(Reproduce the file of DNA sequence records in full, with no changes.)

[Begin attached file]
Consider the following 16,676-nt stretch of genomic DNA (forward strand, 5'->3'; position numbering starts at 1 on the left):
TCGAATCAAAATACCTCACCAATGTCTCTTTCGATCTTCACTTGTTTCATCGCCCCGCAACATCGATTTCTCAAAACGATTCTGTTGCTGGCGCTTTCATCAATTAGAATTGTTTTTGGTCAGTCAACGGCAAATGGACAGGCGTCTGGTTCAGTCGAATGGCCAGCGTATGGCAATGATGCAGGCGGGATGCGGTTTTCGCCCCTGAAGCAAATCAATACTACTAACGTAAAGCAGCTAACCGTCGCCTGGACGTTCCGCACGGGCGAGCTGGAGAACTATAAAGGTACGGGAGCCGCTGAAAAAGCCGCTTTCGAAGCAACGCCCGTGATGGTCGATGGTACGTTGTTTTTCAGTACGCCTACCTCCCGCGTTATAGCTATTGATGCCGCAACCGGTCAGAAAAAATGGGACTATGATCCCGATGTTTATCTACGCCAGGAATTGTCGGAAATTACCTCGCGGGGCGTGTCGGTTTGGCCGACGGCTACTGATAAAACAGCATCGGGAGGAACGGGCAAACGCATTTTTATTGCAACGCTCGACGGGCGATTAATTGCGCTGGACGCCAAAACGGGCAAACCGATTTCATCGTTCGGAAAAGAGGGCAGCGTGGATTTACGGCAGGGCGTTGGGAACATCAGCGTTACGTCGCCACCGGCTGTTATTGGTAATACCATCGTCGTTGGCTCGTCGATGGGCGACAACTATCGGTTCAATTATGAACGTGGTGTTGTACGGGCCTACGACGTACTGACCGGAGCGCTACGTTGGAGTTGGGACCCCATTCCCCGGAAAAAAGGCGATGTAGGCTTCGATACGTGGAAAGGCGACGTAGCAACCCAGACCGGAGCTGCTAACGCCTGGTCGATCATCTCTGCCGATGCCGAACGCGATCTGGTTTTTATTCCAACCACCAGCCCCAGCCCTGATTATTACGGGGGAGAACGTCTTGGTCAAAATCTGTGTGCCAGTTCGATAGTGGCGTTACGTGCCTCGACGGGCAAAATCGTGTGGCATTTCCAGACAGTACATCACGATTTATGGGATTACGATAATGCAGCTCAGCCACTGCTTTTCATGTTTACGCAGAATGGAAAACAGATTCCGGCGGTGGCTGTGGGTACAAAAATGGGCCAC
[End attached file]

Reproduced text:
Consider the following 16,676-nt stretch of genomic DNA (forward strand, 5'->3'; position numbering starts at 1 on the left):
TCGAATCAAAATACCTCACCAATGTCTCTTTCGATCTTCACTTGTTTCATCGCCCCGCAACATCGATTTCTCAAAACGATTCTGTTGCTGGCGCTTTCATCAATTAGAATTGTTTTTGGTCAGTCAACGGCAAATGGACAGGCGTCTGGTTCAGTCGAATGGCCAGCGTATGGCAATGATGCAGGCGGGATGCGGTTTTCGCCCCTGAAGCAAATCAATACTACTAACGTAAAGCAGCTAACCGTCGCCTGGACGTTCCGCACGGGCGAGCTGGAGAACTATAAAGGTACGGGAGCCGCTGAAAAAGCCGCTTTCGAAGCAACGCCCGTGATGGTCGATGGTACGTTGTTTTTCAGTACGCCTACCTCCCGCGTTATAGCTATTGATGCCGCAACCGGTCAGAAAAAATGGGACTATGATCCCGATGTTTATCTACGCCAGGAATTGTCGGAAATTACCTCGCGGGGCGTGTCGGTTTGGCCGACGGCTACTGATAAAACAGCATCGGGAGGAACGGGCAAACGCATTTTTATTGCAACGCTCGACGGGCGATTAATTGCGCTGGACGCCAAAACGGGCAAACCGATTTCATCGTTCGGAAAAGAGGGCAGCGTGGATTTACGGCAGGGCGTTGGGAACATCAGCGTTACGTCGCCACCGGCTGTTATTGGTAATACCATCGTCGTTGGCTCGTCGATGGGCGACAACTATCGGTTCAATTATGAACGTGGTGTTGTACGGGCCTACGACGTACTGACCGGAGCGCTACGTTGGAGTTGGGACCCCATTCCCCGGAAAAAAGGCGATGTAGGCTTCGATACGTGGAAAGGCGACGTAGCAACCCAGACCGGAGCTGCTAACGCCTGGTCGATCATCTCTGCCGATGCCGAACGCGATCTGGTTTTTATTCCAACCACCAGCCCCAGCCCTGATTATTACGGGGGAGAACGTCTTGGTCAAAATCTGTGTGCCAGTTCGATAGTGGCGTTACGTGCCTCGACGGGCAAAATCGTGTGGCATTTCCAGACAGTACATCACGATTTATGGGATTACGATAATGCAGCTCAGCCACTGCTTTTCATGTTTACGCAGAATGGAAAACAGATTCCGGCGGTGGCTGTGGGTACAAAAATGGGCCAC